Abigail Adams: WITNESS TO A REVOLUTION
Abigail Adams, Witness to a Revolution, was one of the greatest writers of her age. She passionately campaigned for women's education, denounced sex discrimination, and matched intelligence not only with her husband, John, but also with Thomas Jefferson and George Washington. She wrote more than two thousand letters about her legacy that her family members saved, recognizing their importance and ignoring her plea to burn them. Abigail’s letters are her biography and it is through them that we understand her unique character, sense of humor, independent spirit, and her English language. It is through her writing that opens a window to our nation’s history and brings Abigail Adams and her time to life.
On November 11, 1744, Abigail Adams was born Abigail Smith. She lived in a small town of Weymouth, Massachusetts and lived with her two parents William and Elizabeth Quincy Smith. She had two sisters and one brother, Mary, Elizabeth, and William. When Abigail was a little girl she always asked her mother if she could go to school. Her mother said no so her grandmother taught her to read and write at home. Abigail loved to read books from her father’s library and listened in on her father’s meetings. She loved books and politics and was a very clever and talented girl. As a teenager, Abigail had many friends that she wrote letters to. She was always very self-conscious and worried about her spelling and punctuation since she didn’t have a proper education. One of Abigail’s many friends who wrote letters to her was John Adams.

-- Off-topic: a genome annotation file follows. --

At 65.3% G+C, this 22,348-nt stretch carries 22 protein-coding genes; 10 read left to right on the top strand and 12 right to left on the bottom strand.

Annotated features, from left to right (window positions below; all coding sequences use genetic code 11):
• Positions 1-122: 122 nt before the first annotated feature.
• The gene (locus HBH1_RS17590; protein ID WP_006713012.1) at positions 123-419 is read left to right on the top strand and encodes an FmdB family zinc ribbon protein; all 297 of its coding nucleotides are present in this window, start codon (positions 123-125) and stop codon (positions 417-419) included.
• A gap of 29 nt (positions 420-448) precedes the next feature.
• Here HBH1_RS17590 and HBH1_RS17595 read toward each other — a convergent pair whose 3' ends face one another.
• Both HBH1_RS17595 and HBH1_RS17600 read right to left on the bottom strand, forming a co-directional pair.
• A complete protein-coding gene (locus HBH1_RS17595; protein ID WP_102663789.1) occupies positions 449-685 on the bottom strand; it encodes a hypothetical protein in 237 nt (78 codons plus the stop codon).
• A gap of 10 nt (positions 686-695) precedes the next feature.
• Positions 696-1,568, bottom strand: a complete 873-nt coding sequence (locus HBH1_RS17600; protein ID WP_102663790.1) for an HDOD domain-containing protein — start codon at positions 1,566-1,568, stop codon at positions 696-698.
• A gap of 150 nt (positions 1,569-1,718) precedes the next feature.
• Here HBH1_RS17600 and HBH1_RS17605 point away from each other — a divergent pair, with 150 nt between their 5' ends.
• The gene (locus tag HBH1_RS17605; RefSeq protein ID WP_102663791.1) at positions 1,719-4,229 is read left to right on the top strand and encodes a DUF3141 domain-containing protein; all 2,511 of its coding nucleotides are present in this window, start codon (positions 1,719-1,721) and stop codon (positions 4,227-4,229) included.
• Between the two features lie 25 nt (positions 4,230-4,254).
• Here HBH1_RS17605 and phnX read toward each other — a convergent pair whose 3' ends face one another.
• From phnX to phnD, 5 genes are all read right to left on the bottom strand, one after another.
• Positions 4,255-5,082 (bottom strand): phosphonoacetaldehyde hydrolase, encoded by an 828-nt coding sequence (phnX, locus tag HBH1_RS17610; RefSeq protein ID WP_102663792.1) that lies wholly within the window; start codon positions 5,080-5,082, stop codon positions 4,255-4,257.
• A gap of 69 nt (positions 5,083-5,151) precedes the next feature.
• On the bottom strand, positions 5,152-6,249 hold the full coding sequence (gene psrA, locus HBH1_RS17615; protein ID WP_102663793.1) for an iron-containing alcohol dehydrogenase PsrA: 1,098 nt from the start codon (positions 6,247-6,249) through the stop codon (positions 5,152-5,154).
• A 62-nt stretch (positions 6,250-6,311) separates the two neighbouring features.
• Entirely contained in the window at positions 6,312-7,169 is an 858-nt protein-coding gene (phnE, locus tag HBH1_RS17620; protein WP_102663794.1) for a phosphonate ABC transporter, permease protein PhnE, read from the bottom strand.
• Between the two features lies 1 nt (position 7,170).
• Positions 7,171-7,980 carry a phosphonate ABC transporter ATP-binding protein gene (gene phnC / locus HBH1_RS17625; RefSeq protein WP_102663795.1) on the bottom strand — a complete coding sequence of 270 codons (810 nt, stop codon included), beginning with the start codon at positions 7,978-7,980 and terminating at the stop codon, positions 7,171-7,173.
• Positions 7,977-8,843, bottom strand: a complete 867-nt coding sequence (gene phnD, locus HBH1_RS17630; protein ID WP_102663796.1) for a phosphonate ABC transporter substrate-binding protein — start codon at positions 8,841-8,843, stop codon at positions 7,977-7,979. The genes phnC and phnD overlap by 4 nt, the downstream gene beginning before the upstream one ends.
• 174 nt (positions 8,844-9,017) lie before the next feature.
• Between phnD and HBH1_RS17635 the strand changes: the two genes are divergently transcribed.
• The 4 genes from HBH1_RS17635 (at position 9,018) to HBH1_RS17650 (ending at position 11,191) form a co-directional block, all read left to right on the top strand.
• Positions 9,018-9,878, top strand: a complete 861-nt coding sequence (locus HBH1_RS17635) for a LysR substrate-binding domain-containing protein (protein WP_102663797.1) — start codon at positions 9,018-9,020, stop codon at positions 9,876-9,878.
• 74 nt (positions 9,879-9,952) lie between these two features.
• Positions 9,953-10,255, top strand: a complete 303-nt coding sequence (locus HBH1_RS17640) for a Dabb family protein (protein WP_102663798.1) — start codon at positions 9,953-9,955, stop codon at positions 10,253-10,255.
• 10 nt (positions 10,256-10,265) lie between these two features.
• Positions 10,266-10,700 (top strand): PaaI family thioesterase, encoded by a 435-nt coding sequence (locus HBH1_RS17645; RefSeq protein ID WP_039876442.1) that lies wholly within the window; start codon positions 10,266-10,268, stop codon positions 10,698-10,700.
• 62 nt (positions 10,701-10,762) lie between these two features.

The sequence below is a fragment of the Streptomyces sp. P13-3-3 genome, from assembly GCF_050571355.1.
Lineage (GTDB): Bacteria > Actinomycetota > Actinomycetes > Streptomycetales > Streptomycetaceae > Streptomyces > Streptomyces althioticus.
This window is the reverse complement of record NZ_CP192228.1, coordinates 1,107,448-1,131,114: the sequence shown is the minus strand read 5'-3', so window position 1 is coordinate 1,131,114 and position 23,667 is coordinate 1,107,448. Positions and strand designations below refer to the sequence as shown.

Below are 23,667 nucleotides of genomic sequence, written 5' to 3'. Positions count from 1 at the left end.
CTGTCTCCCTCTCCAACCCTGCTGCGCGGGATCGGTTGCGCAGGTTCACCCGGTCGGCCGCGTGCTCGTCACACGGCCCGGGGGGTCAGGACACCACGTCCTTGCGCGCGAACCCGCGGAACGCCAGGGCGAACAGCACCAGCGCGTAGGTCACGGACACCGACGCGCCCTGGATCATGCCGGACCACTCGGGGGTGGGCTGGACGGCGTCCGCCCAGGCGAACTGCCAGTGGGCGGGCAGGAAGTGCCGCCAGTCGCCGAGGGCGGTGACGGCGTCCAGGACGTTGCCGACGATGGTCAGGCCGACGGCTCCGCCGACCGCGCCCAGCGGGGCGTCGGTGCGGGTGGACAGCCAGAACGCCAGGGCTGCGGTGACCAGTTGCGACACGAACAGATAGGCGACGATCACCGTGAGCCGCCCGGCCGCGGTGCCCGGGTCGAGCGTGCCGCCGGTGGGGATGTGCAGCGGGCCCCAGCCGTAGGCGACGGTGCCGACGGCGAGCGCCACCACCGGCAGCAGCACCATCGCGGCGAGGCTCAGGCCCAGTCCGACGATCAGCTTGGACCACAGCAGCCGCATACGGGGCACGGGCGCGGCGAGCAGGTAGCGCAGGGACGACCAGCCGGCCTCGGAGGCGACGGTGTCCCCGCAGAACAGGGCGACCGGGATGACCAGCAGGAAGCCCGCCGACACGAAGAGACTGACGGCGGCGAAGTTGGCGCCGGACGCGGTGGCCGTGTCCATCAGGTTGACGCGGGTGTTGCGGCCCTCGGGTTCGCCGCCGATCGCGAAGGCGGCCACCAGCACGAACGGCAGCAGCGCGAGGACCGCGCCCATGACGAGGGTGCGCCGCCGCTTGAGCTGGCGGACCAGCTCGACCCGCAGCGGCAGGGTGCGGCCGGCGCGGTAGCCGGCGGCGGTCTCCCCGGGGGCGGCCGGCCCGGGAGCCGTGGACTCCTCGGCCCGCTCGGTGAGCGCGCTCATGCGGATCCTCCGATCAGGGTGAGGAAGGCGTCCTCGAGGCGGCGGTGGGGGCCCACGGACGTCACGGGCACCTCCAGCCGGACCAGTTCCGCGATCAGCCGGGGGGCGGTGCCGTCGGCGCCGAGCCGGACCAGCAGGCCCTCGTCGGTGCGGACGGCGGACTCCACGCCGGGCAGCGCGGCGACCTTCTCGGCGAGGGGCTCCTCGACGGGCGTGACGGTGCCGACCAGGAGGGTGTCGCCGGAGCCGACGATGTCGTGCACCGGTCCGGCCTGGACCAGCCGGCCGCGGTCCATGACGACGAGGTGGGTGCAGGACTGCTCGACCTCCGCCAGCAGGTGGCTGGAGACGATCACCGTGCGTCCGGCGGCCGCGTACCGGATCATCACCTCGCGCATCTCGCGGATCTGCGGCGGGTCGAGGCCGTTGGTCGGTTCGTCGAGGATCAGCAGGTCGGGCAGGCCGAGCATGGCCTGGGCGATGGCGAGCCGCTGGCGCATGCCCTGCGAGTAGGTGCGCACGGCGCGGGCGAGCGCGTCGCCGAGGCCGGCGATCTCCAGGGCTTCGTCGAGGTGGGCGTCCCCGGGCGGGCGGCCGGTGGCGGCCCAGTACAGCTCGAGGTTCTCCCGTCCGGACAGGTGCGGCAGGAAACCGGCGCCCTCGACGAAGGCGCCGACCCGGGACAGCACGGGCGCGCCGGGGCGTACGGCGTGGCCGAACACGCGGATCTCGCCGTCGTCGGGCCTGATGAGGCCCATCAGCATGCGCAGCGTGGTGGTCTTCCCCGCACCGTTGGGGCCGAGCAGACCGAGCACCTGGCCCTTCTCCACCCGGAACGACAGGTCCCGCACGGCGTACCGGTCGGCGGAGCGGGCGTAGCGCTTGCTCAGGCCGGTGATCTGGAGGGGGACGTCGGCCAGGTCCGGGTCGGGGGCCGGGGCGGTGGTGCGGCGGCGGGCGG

When Abigail was nineteen years old she married John Adams on October 25, 1764. John Adams was a lawyer in the Smith family home of Weymouth, Massachusetts and was married by Abigail’s father, Reverend Smith. As a married couple they moved to Braintree and lived in a house that John inherited from his father. John was a very intelligent man who wanted to become a farmer as a boy, but his father...
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